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Taking the Next Step

Everyone has the right to choose their own partner. Forced Marriage Image

 

Taking the next step

If you're being forced into a marriage, it's understandable to feel trapped and  alone. Things can be difficult. You may feel confused, scared or helpless.

But please don’t be afraid to speak up. Your future happiness is at stake.  It's important to remember that no matter your gender, age, sexuality, disability or background, someone is there to help you.

If you're unsure where to turn to, and would like to talk to someone for help and advice, call the numbers provided.

Calls are completely confidential and you don’t need to give your name. Helpline staff will;

Respect you and treat your call in the strictest confidence

  • Take any disclosure of Forced Marriage seriously
  • Listen to you and respect your wishes 
  • Not dismiss Forced Marriage as a 'family matter' or a cultural or religious practice
  • Provide details of organisations who can offer help and support, if that’s what you want

If you're not quite ready to speak to someone on the phone, or you would find it difficult for any reason click:  Forced Marriage Scotland for more information.

For information in different languages clickPublications and Resources 

There are a number of  organisations who are experienced in providing help and support for people worried about Forced Marriage.

 

Edinburgh and the East

Shakti Women's Aid

Provide support, advocacy, refuge and information to all black and minority ethnic women, young people and children experiencing or escaping from domestic abuse.

Shaktiedinburgh.co.uk  

Tel:  0131 475 2399

Saheliya

Supports the mental health and well-being of black and minority ethic women in Edinburgh

saheliya.org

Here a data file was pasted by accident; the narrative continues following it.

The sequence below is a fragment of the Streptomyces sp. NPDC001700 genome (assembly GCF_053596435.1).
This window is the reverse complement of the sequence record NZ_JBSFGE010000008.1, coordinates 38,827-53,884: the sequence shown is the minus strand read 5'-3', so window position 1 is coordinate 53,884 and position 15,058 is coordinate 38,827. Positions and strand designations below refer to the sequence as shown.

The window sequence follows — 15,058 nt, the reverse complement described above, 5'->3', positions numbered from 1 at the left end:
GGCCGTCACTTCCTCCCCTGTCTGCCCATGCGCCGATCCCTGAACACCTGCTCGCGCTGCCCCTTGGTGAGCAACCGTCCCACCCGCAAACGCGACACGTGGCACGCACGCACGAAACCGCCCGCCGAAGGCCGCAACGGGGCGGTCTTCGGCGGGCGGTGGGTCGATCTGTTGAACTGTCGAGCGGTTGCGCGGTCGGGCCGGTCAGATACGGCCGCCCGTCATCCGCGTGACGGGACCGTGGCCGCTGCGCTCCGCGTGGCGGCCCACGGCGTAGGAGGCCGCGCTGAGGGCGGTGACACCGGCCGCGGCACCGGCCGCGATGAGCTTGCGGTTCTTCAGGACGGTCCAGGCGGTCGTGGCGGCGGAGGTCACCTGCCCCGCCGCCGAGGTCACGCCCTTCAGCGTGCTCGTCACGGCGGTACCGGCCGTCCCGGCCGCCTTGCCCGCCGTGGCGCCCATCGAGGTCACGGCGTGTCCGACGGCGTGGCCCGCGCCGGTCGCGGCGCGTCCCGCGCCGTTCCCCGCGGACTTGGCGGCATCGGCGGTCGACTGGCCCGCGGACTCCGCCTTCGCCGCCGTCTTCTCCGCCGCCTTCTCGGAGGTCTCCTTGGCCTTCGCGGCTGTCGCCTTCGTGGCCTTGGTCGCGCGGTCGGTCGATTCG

Tel:  0131 556 9302

Men in Mind

Edinburgh based services for black and minority ethnic men who are experiencing issues that may affect their mental health and well-being

health-in-mind.org.uk

Dundee

Dundee International Women's Centre

Provides a wide range of services for women

diwc.co.uk

Tel:  01382 462 058

Amina Muslim Women's Resource Centre (Dundee)

Works with Muslim women and promotes understanding of their needs

mwrc.org.uk

Tel:  0808 801 0301

Glasgow and the West

Hermat Gryffe Women's Aid

Provides support, advocacy, refuge and information for black and minority ethnic women, young people and children who are victims of domestic abuse

 hematgryffe.org.uk

Tel:  0141 353 0859

 Amina Muslim Women's Resource Centre (Glasgow)

Works with Muslim women and promotes understanding of their needs

mwrc.org.uk

Tel:  0808 801 0301

National

Scottish Women's Aid

National organisation responding to domestic abuse, with a network of member local groups across Scotland

scottishwomensaid.org.uk 

LGBT Domestic Abuse Project

Scotland's Lesbian, Gay, Bisexual and Transgender domestic abuse project

lgbtdomesticabuse.org.uk 

Victim Support Scotland

Provides emotional support, practical help and essential information to victims, witnesses and others affected by crime

victimsupportsco.org.uk

Tel:  0845 603 9213

Voice UK

Supports people with learning disabilities and other vulnerable people who have experienced crime or abuse

voiceuk.org.uk 

Ishara

A project run by Deaf Connections which offers support, advice and information for deaf, black and minority ethnic communities in Scotland

Deafconnections.co.uk 

Advice, support and protection is available in complete confidence.

Forced Marriage advice line: 0800 027 1234 (Lines are open 24 hours and calls are free.)

Men's advice line: 0808 801 0327 (Lines are open Monday – Friday 9am - 5pm. Calls are free from landlines and from mobiles using the O2, Orange, T Mobile, Three (3), Virgin, and Vodafone networks)

info@mensadviceline.org.uk.

 

Rape Crisis Scotland National Helpline: 08088 01 03 02 (Lines are open between 6pm and midnight) or if you are deaf or hard of hearing on minicom number 0141 353 3091

 

 Safer Scotland logo

Case study: The Registrar for Births and Marriages referred H to social work because he was concerned that H might have a learning disability and lack the capacity to be a sponsor for a person entering the country. H herself was excited about having a wedding and being married as her sisters were already married. The parents told the social worker that they wanted to protect their daughter, and that it would be easier for her to be married to someone who was familiar with her family and culture and who would be able to look after her when they had gone.

FORCED MARRIAGE SCOTLAND

What is Forced Marriage

Your Rights

Taking the Next Step

You are not alone

Frequently Asked Questions (FAQs)  

Forced Marriage Learning Resource

Forced Marriage Information Posters and Leaflets